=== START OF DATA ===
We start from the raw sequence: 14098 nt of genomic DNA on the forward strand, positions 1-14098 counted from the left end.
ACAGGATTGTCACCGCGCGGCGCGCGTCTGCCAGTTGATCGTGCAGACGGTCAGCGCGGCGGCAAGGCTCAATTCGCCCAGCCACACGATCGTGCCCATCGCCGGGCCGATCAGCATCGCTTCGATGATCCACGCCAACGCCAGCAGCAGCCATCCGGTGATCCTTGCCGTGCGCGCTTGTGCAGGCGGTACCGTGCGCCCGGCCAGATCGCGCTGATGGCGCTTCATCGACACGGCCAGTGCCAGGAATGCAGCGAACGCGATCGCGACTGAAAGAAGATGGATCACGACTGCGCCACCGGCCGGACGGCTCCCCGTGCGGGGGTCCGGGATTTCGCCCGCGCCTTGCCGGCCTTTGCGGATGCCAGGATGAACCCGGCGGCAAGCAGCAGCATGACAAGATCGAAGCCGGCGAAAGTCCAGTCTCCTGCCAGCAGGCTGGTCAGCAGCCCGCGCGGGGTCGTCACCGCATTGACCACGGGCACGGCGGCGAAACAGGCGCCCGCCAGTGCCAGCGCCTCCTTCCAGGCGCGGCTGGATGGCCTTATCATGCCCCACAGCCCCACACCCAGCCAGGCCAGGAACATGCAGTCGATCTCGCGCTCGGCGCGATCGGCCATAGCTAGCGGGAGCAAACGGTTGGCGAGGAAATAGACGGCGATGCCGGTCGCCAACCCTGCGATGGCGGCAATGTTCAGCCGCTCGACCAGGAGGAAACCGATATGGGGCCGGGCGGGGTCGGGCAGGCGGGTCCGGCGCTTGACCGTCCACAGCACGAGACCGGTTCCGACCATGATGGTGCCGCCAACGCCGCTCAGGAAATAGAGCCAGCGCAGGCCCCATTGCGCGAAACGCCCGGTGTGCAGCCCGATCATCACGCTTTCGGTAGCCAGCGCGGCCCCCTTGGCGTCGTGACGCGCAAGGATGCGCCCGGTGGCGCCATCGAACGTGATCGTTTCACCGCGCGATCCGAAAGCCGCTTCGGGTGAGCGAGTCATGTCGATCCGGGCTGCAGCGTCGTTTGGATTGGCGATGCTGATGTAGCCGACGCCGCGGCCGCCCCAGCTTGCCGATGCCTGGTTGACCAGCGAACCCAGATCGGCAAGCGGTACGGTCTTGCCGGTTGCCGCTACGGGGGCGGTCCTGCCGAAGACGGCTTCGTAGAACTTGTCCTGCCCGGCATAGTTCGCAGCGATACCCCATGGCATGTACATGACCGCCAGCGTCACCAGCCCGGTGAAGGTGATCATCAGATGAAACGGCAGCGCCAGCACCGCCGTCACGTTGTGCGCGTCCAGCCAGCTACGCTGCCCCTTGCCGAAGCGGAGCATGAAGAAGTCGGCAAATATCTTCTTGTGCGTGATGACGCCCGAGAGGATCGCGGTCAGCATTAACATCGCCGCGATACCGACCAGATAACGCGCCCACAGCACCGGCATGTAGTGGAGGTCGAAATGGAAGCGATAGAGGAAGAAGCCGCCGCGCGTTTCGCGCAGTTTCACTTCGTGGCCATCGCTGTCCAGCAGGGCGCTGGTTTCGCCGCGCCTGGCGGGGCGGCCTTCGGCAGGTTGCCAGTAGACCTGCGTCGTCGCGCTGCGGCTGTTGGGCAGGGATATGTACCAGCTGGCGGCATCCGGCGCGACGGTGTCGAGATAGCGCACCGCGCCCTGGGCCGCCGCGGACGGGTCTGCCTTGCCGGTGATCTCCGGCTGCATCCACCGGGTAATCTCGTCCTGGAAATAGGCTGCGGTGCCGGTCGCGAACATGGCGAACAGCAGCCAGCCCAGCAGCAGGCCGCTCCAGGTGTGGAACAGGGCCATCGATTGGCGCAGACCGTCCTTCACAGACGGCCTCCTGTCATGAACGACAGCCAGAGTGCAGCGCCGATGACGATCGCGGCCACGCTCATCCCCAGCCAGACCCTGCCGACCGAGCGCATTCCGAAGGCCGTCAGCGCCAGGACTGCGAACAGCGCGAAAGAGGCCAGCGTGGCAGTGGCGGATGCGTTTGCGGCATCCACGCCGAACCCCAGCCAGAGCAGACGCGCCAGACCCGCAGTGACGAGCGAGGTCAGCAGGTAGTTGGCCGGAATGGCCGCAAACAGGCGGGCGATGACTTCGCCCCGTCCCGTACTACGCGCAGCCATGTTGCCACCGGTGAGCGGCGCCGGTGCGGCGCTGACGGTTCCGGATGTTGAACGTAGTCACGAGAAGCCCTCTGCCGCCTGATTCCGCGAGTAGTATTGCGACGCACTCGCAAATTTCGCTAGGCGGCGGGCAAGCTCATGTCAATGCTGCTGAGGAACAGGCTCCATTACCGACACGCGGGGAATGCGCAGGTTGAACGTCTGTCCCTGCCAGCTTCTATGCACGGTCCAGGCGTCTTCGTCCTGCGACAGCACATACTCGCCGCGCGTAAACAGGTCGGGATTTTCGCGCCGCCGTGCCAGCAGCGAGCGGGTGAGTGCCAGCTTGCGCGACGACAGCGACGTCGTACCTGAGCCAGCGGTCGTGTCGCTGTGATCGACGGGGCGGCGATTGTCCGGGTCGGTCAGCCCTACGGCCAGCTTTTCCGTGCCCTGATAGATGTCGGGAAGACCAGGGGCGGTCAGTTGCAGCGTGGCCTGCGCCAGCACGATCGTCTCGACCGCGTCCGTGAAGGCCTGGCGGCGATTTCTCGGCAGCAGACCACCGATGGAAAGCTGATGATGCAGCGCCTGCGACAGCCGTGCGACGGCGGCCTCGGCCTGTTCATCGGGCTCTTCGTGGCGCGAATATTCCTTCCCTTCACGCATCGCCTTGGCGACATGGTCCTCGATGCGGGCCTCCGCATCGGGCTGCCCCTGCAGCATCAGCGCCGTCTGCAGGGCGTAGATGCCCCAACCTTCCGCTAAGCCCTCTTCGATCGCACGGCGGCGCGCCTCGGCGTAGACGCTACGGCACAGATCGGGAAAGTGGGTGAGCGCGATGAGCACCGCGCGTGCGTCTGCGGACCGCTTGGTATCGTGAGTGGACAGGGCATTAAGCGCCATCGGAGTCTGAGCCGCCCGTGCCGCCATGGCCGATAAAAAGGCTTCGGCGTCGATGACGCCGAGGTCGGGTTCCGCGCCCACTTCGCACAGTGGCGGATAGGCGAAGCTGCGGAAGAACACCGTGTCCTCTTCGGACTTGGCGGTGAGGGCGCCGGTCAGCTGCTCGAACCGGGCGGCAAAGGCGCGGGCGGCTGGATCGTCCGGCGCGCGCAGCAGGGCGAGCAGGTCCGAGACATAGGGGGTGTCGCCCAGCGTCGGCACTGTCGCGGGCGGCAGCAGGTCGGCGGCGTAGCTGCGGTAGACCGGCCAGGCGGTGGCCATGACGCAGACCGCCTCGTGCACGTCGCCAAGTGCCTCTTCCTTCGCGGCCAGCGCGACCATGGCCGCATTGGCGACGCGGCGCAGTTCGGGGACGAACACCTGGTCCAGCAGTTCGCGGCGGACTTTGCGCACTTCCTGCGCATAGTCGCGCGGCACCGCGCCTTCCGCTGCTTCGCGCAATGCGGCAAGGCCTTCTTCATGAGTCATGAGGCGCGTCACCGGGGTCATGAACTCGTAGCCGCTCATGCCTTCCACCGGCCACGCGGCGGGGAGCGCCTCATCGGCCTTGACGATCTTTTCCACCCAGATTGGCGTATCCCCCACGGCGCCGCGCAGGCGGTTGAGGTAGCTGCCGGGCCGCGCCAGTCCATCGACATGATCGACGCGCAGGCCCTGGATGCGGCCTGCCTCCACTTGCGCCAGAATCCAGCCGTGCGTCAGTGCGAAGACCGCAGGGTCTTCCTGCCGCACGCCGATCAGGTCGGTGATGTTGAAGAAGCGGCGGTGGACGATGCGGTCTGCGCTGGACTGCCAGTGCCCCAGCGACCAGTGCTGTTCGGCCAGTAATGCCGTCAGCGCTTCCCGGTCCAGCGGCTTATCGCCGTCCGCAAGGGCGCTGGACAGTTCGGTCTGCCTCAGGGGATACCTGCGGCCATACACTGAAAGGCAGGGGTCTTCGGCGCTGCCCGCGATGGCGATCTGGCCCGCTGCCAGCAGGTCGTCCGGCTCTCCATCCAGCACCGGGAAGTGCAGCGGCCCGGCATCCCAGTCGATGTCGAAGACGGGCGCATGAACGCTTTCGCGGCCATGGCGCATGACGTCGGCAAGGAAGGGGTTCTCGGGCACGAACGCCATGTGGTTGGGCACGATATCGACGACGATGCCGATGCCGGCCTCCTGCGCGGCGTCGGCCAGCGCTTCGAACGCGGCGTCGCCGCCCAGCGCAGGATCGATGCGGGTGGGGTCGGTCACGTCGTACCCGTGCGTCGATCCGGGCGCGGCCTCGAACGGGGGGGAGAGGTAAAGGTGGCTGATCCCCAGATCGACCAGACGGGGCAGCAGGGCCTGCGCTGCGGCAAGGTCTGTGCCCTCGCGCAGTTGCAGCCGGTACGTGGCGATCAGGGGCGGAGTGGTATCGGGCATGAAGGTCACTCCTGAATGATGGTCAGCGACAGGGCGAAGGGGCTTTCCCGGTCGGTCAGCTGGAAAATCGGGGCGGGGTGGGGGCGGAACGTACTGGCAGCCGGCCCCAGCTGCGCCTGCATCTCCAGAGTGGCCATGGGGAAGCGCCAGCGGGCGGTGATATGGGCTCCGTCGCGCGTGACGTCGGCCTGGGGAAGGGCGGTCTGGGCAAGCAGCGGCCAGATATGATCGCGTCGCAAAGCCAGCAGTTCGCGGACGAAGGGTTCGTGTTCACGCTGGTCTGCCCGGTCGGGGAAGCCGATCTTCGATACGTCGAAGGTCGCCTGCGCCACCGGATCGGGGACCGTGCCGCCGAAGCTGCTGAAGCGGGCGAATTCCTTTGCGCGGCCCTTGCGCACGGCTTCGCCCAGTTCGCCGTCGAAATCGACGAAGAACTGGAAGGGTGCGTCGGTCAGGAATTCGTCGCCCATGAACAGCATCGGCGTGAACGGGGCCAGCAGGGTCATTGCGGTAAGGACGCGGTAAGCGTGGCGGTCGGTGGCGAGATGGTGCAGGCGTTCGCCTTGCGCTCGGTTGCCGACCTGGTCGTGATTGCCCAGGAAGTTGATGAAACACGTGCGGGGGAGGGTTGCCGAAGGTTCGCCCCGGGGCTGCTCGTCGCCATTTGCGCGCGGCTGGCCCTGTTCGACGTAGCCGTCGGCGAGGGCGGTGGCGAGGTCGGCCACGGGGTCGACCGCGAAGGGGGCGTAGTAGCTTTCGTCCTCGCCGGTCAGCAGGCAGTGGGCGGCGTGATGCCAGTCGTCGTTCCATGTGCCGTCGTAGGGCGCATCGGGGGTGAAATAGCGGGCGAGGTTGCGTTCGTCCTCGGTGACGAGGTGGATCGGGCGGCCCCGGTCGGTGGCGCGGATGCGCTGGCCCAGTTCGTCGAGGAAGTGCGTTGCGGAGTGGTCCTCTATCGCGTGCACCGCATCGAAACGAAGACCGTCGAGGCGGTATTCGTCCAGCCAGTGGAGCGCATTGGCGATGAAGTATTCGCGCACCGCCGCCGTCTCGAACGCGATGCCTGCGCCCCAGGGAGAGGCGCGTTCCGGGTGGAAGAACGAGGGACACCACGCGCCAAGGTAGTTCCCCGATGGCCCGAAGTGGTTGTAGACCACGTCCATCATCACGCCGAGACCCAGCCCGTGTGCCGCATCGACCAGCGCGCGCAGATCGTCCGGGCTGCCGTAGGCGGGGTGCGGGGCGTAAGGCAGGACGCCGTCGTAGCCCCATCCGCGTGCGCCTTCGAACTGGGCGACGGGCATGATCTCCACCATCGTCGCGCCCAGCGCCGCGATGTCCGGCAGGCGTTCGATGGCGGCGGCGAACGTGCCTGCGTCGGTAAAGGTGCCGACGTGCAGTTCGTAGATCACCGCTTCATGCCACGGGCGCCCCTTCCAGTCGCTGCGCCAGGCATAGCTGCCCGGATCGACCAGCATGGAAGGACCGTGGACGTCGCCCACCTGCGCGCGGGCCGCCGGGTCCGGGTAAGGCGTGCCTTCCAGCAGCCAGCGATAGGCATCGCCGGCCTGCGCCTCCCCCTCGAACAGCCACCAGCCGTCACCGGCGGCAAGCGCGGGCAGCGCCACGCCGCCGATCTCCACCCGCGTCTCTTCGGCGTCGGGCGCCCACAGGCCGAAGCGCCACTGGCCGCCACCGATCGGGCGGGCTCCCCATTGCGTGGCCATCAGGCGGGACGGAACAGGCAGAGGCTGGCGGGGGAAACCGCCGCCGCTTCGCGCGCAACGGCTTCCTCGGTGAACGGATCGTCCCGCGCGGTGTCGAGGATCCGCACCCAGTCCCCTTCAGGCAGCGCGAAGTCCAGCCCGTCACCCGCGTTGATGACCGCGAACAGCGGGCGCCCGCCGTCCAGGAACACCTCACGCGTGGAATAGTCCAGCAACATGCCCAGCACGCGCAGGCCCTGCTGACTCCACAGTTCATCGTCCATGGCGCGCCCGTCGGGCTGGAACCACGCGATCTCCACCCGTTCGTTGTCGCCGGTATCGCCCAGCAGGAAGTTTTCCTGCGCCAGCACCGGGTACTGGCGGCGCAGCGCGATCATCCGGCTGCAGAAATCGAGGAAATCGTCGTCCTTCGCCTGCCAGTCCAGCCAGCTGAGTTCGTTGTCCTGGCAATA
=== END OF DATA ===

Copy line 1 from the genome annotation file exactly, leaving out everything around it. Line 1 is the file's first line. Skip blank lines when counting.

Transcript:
We start from the raw sequence: 14098 nt of genomic DNA on the forward strand, positions 1-14098 counted from the left end.